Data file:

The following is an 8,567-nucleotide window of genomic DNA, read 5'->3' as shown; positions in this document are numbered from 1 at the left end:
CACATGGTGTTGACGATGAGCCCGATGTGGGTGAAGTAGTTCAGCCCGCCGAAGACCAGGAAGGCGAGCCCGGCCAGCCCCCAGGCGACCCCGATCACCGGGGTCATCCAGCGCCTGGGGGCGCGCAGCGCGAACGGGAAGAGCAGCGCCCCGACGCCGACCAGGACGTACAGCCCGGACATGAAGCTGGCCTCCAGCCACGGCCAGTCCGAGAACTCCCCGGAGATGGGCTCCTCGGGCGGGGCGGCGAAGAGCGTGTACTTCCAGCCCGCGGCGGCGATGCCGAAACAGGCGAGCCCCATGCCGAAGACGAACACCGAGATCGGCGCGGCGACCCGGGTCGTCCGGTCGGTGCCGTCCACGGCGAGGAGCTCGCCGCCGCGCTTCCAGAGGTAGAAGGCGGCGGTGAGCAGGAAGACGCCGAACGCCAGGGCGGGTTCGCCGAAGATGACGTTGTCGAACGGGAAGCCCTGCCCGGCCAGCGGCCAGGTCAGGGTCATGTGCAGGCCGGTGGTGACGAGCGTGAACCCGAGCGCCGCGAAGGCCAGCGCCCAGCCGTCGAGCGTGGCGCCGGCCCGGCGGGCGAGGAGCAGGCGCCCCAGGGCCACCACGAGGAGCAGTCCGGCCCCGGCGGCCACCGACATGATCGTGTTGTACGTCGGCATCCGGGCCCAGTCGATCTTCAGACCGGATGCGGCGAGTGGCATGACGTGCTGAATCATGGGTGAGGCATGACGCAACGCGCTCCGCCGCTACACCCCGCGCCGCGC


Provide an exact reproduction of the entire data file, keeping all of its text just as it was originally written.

The following is an 8,567-nucleotide window of genomic DNA, read 5'->3' as shown; positions in this document are numbered from 1 at the left end:
CACATGGTGTTGACGATGAGCCCGATGTGGGTGAAGTAGTTCAGCCCGCCGAAGACCAGGAAGGCGAGCCCGGCCAGCCCCCAGGCGACCCCGATCACCGGGGTCATCCAGCGCCTGGGGGCGCGCAGCGCGAACGGGAAGAGCAGCGCCCCGACGCCGACCAGGACGTACAGCCCGGACATGAAGCTGGCCTCCAGCCACGGCCAGTCCGAGAACTCCCCGGAGATGGGCTCCTCGGGCGGGGCGGCGAAGAGCGTGTACTTCCAGCCCGCGGCGGCGATGCCGAAACAGGCGAGCCCCATGCCGAAGACGAACACCGAGATCGGCGCGGCGACCCGGGTCGTCCGGTCGGTGCCGTCCACGGCGAGGAGCTCGCCGCCGCGCTTCCAGAGGTAGAAGGCGGCGGTGAGCAGGAAGACGCCGAACGCCAGGGCGGGTTCGCCGAAGATGACGTTGTCGAACGGGAAGCCCTGCCCGGCCAGCGGCCAGGTCAGGGTCATGTGCAGGCCGGTGGTGACGAGCGTGAACCCGAGCGCCGCGAAGGCCAGCGCCCAGCCGTCGAGCGTGGCGCCGGCCCGGCGGGCGAGGAGCAGGCGCCCCAGGGCCACCACGAGGAGCAGTCCGGCCCCGGCGGCCACCGACATGATCGTGTTGTACGTCGGCATCCGGGCCCAGTCGATCTTCAGACCGGATGCGGCGAGTGGCATGACGTGCTGAATCATGGGTGAGGCATGACGCAACGCGCTCCGCCGCTACACCCCGCGCCGCGC